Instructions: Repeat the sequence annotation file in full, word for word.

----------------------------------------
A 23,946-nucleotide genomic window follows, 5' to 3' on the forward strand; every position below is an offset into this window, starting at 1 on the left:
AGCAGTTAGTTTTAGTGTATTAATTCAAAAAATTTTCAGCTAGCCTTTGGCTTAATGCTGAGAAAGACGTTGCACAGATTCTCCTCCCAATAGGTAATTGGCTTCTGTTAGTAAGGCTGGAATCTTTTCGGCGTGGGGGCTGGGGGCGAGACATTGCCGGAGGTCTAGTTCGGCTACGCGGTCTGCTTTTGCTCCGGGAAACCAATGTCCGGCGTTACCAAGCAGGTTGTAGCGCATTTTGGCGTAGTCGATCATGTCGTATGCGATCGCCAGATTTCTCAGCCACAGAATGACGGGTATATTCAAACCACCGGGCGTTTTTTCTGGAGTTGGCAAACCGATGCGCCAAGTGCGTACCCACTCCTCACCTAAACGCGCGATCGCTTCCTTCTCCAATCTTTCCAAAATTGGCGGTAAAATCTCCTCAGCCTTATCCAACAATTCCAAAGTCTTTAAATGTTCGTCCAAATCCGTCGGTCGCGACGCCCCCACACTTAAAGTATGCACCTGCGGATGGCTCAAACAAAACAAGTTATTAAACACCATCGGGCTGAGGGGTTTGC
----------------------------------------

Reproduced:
A 23,946-nucleotide genomic window follows, 5' to 3' on the forward strand; every position below is an offset into this window, starting at 1 on the left:
AGCAGTTAGTTTTAGTGTATTAATTCAAAAAATTTTCAGCTAGCCTTTGGCTTAATGCTGAGAAAGACGTTGCACAGATTCTCCTCCCAATAGGTAATTGGCTTCTGTTAGTAAGGCTGGAATCTTTTCGGCGTGGGGGCTGGGGGCGAGACATTGCCGGAGGTCTAGTTCGGCTACGCGGTCTGCTTTTGCTCCGGGAAACCAATGTCCGGCGTTACCAAGCAGGTTGTAGCGCATTTTGGCGTAGTCGATCATGTCGTATGCGATCGCCAGATTTCTCAGCCACAGAATGACGGGTATATTCAAACCACCGGGCGTTTTTTCTGGAGTTGGCAAACCGATGCGCCAAGTGCGTACCCACTCCTCACCTAAACGCGCGATCGCTTCCTTCTCCAATCTTTCCAAAATTGGCGGTAAAATCTCCTCAGCCTTATCCAACAATTCCAAAGTCTTTAAATGTTCGTCCAAATCCGTCGGTCGCGACGCCCCCACACTTAAAGTATGCACCTGCGGATGGCTCAAACAAAACAAGTTATTAAACACCATCGGGCTGAGGGGTTTGC